Mandates and studies issued recently by the federal government have placed the need for medical practices to “go digital” in the headlines of papers and websites across the US. Presidential candidates, each touting their own healthcare reform plans, preach that electronic medical records (EMRs) must be at the forefront of efforts to reduce the cost of healthcare and to improve the quality and safety of medicine. It seems clear that traditional paper chart systems are soon to be a relic of the past.
What, then, to make of a recent study that shows slow overall EMR adoption rates and a high rate of failure among those who actually have ventured into this brave new world?
Nearly 20% of respondents to the Medical Records Institute’s (MRI) Survey of Electronic Medical Records Trends & Usage are currently “de-installing” an EMR or have done so in the past. 8% have fully returned to a paper-based records system. Furthermore, 30% of users report only partial usage among their practices’ medical staff.
A recent article in Modern Healthcare magazine suggests that the disconnect between futurist visions and current EMR implementation rates are most striking within the ranks of medical specialists, such as otolaryngologists and orthopaedic surgeons.
Most EMR vendors provide solutions that are designed for generalized medical fields, rather than specialties. Such vendors focus much of their R&D efforts and dollars on solving the needs of physicians such as family practitioners or pediatricians. There are also some manufacturers who opt for an even wider approach, attempting to build systems that suit the needs of physicians across today’s very broad medical spectrum.
However, MRI’s CEO, Peter Waegemann, recently told Modern Healthcare magazine that many EMRs lack the sophistication needed to be effective in specialized medical environments. Mr. Waegemann went on to say that “If [an EMR] has been designed for everyone, for every specialty, you could almost throw it out.”
Indeed, according to MRI’s data, that seems to be what is happening. It’s also what AllMeds, an Oak Ridge-based EMR vendor, has found during their 21 year history.
Bill Rust, AllMeds’ CEO, states “We’ve found that EMR vendors serve both themselves and their customers best when they don’t try to be all things to all physicians. Specialty physicians oftentimes find that generalized EMRs lack essential functionality when they’re shoe-horned into more specialized settings. Many of our specialty groups have moved from one of the generalized solutions to ours for this very reason.”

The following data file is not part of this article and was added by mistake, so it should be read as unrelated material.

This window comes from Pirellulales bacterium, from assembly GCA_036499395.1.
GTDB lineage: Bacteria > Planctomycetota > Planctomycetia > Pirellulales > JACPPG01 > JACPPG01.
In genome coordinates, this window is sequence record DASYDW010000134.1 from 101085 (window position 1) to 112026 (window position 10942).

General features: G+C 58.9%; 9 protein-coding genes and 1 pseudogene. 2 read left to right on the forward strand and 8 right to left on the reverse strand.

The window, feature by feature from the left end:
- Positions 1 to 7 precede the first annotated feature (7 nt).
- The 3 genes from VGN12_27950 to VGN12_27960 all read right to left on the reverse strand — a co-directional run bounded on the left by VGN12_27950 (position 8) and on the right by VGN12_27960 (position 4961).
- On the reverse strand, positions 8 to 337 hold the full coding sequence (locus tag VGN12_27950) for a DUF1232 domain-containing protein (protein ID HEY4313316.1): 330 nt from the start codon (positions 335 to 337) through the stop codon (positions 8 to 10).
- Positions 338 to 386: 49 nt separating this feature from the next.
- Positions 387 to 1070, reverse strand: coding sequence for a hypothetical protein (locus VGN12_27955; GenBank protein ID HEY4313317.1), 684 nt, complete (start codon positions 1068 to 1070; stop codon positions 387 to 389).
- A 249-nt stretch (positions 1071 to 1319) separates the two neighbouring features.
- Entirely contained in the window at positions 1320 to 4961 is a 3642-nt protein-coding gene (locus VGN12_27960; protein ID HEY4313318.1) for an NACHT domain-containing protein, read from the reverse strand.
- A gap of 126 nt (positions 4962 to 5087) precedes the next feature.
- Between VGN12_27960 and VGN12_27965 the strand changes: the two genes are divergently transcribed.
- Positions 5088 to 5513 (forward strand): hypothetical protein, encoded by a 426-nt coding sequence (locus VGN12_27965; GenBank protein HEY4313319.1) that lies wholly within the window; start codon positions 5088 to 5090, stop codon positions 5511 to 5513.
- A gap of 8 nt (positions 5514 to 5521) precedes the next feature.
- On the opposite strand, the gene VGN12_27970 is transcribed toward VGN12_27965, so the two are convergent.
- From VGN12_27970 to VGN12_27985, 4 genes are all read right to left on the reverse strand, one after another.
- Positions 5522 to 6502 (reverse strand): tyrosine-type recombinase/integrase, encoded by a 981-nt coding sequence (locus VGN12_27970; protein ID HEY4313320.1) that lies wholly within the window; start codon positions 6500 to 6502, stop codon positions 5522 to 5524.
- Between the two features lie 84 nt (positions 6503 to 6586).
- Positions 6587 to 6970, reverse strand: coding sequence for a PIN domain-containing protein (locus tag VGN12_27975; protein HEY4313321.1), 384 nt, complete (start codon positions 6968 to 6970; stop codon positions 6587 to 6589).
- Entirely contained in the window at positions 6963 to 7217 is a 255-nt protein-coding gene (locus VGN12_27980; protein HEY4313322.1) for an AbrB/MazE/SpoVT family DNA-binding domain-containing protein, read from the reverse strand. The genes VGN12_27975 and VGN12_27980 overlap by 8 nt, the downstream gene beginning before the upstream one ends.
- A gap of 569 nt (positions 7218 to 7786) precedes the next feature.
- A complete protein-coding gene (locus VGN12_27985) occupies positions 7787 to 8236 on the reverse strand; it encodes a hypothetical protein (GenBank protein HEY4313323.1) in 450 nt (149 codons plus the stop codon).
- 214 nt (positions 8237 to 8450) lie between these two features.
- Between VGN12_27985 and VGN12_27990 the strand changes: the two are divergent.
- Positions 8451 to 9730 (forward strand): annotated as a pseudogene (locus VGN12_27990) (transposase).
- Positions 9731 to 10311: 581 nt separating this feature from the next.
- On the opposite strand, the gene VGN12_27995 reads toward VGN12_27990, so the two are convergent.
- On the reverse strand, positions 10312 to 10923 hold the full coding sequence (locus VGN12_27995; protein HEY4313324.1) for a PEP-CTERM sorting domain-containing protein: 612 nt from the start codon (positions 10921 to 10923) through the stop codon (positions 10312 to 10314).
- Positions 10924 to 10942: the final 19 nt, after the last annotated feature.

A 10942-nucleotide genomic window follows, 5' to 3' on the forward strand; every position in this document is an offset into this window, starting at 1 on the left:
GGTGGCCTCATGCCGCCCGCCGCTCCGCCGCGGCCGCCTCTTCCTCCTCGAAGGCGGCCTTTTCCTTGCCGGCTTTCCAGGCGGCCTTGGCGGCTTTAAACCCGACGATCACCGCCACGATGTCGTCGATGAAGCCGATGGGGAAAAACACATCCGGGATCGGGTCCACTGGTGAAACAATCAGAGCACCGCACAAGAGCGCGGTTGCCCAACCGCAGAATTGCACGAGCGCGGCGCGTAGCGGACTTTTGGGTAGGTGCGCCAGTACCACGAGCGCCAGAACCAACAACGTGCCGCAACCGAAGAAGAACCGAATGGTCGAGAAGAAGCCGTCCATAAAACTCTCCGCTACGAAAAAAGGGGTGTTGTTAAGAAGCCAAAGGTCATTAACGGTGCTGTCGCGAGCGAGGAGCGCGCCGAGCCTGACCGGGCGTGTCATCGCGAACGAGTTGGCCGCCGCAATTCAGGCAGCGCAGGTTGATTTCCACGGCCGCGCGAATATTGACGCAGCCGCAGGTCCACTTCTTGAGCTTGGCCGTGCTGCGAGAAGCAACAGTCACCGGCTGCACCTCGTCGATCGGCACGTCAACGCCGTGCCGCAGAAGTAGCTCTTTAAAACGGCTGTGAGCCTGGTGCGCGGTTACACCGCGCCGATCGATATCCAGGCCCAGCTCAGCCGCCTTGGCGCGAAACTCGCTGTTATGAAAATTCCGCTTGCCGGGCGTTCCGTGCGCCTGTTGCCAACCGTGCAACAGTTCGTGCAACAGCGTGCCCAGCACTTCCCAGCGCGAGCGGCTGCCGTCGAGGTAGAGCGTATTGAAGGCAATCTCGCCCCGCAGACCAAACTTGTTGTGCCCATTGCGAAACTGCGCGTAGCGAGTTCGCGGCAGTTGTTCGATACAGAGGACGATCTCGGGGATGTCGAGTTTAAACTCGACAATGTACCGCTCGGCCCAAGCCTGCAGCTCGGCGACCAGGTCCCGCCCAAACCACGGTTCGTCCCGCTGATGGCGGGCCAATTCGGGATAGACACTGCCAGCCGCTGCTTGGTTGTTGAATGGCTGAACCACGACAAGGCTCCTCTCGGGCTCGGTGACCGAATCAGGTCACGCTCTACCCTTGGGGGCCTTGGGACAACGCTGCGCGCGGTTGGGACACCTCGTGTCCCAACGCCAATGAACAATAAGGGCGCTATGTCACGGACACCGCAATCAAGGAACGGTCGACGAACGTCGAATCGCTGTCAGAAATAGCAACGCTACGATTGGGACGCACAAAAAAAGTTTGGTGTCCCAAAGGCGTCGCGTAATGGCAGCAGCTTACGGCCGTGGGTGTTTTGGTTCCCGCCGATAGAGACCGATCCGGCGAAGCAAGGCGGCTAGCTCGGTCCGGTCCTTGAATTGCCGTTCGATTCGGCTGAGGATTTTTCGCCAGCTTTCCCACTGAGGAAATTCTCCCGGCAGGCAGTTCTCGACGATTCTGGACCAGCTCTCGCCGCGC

The availability of clinical content is likely the driving force behind such results. Clinical content is required to sufficiently document exam findings, diagnoses, and medical plans. To be truly effective, an EMR must possess a comprehensive library of information that alleviates the need for physicians to document from scratch. Otherwise, both the workflow efficiencies and the documentation improvements touted by EMR vendors suffer.
But, according to Waegemann, “most medical specialty societies simply are not ready to ‘come up with the data’ around which vendors can design specialized systems.” Therefore, most generalized EMR vendors put the responsibility for developing clinical content on the shoulders of their customers. But, therein lies the problem.
Writing a comprehensive, usable library can take up to 400 hours of a physician’s time – time that is already in very short supply and very expensive. The sheer amount of time required for such a task oftentimes delays implementations, frustrates users, and is one of the top reason behind EMR failures. Some vendors rely on third party resources to sell libraries to specialty customers, but doing so oftentimes raises the overall cost and complexity of the solution to unacceptable levels.
AllMeds’ business model focuses only on a select group of specialty environments, including Otolaryngology, Orthopaedics, and Pain Management. Such focus allows the company to adopt a different approach toward the issue of clinical content.
AllMeds employs the expertise of a group of medical consultants in each specialty area they serve. These specialty physicians develop exhaustive content that is installed with the EMR at the time of implementation. The content continues to evolve and grow as the company leverages an expanding base of specialty users to build onto the libraries.
AllMeds’ libraries are considered to be the most extensive in the industry and provide physician groups with the ability to productively use their EMR on day-one. AllMeds’ content includes specialty-based protocols and algorithms, patient information forms (PIFs) and correspondence, templated histories and specialty-focused CPT/ICD-9 codes, and prescription hotlists unique to each specialty.
Rust is clear to point out the results of their specialization: “We’ve been very successful in the markets we serve and we’re very proud to have the highest customer retention rate in the industry. Data from studies such as this one show that many EMR vendors have a hard time keeping their customers.” In comparison, AllMeds has kept 94% of its customers throughout the company’s lifetime.
Rust states that AllMeds’ unique approach to specialization delivers less expensive and shorter implementation times, faster returns on investment, and greater levels of success. “It’s definitely one of the qualities that sets us apart from other vendors. It’s not only what wins us business, but it’s what makes AllMeds a truly effective solution. And, based on the studies we’re seeing, specialization is also what others believe makes the difference in EMR success…or failure. Thankfully, AllMeds – and our customers – are on the right side of that equation.”